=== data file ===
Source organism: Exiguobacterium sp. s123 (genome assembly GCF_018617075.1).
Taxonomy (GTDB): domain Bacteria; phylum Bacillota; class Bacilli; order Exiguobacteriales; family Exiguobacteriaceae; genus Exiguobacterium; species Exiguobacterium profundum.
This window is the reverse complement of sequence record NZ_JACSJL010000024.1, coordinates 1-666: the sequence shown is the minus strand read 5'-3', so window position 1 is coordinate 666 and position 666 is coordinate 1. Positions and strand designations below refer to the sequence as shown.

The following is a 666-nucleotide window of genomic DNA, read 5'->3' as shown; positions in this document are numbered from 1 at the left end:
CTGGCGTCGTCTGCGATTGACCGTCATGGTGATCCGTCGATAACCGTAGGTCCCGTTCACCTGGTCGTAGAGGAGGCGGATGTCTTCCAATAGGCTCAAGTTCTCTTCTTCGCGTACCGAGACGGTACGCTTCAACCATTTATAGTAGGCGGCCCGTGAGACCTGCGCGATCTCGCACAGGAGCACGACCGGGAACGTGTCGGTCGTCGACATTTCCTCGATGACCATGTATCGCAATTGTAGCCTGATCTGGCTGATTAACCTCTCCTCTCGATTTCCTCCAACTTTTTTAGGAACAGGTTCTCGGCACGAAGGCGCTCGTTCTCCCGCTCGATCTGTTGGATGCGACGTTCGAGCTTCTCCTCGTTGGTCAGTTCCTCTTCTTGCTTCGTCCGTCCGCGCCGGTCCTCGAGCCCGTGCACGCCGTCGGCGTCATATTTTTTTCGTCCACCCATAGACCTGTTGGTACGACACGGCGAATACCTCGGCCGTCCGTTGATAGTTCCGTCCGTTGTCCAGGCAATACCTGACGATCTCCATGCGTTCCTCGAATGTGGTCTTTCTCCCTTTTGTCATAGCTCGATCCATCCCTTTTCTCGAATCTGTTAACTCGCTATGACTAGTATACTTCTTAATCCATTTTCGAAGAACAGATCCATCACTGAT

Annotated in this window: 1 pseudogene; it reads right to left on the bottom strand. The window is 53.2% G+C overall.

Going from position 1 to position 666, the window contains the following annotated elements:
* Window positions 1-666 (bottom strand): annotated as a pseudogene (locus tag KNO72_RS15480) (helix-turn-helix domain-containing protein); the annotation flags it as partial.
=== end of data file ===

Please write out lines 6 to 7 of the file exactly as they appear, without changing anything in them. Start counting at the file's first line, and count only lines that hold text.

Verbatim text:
Annotated in this window: 1 pseudogene; it reads right to left on the bottom strand. The window is 53.2% G+C overall.

Going from position 1 to position 666, the window contains the following annotated elements: